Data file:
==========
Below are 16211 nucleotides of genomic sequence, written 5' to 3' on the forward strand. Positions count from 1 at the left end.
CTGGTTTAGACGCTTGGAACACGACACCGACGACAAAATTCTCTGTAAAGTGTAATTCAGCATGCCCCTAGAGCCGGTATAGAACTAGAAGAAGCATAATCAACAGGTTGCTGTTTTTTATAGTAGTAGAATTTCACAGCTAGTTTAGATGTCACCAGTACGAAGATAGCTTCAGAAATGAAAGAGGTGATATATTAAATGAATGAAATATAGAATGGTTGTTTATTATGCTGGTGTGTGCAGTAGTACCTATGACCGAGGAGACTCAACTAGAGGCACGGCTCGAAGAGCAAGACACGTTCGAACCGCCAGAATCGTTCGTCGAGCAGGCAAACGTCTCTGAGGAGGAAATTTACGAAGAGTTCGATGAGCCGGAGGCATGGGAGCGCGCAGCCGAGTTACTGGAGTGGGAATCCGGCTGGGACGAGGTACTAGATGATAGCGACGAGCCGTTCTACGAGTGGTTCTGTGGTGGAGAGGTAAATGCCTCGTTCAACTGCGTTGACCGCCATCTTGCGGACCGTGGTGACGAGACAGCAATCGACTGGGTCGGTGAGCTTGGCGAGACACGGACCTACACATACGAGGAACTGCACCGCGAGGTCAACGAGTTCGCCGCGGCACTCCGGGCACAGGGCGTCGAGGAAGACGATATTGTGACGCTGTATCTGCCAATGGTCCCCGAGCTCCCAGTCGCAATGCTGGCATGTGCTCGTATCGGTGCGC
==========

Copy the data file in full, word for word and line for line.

Below are 16211 nucleotides of genomic sequence, written 5' to 3' on the forward strand. Positions count from 1 at the left end.
CTGGTTTAGACGCTTGGAACACGACACCGACGACAAAATTCTCTGTAAAGTGTAATTCAGCATGCCCCTAGAGCCGGTATAGAACTAGAAGAAGCATAATCAACAGGTTGCTGTTTTTTATAGTAGTAGAATTTCACAGCTAGTTTAGATGTCACCAGTACGAAGATAGCTTCAGAAATGAAAGAGGTGATATATTAAATGAATGAAATATAGAATGGTTGTTTATTATGCTGGTGTGTGCAGTAGTACCTATGACCGAGGAGACTCAACTAGAGGCACGGCTCGAAGAGCAAGACACGTTCGAACCGCCAGAATCGTTCGTCGAGCAGGCAAACGTCTCTGAGGAGGAAATTTACGAAGAGTTCGATGAGCCGGAGGCATGGGAGCGCGCAGCCGAGTTACTGGAGTGGGAATCCGGCTGGGACGAGGTACTAGATGATAGCGACGAGCCGTTCTACGAGTGGTTCTGTGGTGGAGAGGTAAATGCCTCGTTCAACTGCGTTGACCGCCATCTTGCGGACCGTGGTGACGAGACAGCAATCGACTGGGTCGGTGAGCTTGGCGAGACACGGACCTACACATACGAGGAACTGCACCGCGAGGTCAACGAGTTCGCCGCGGCACTCCGGGCACAGGGCGTCGAGGAAGACGATATTGTGACGCTGTATCTGCCAATGGTCCCCGAGCTCCCAGTCGCAATGCTGGCATGTGCTCGTATCGGTGCGC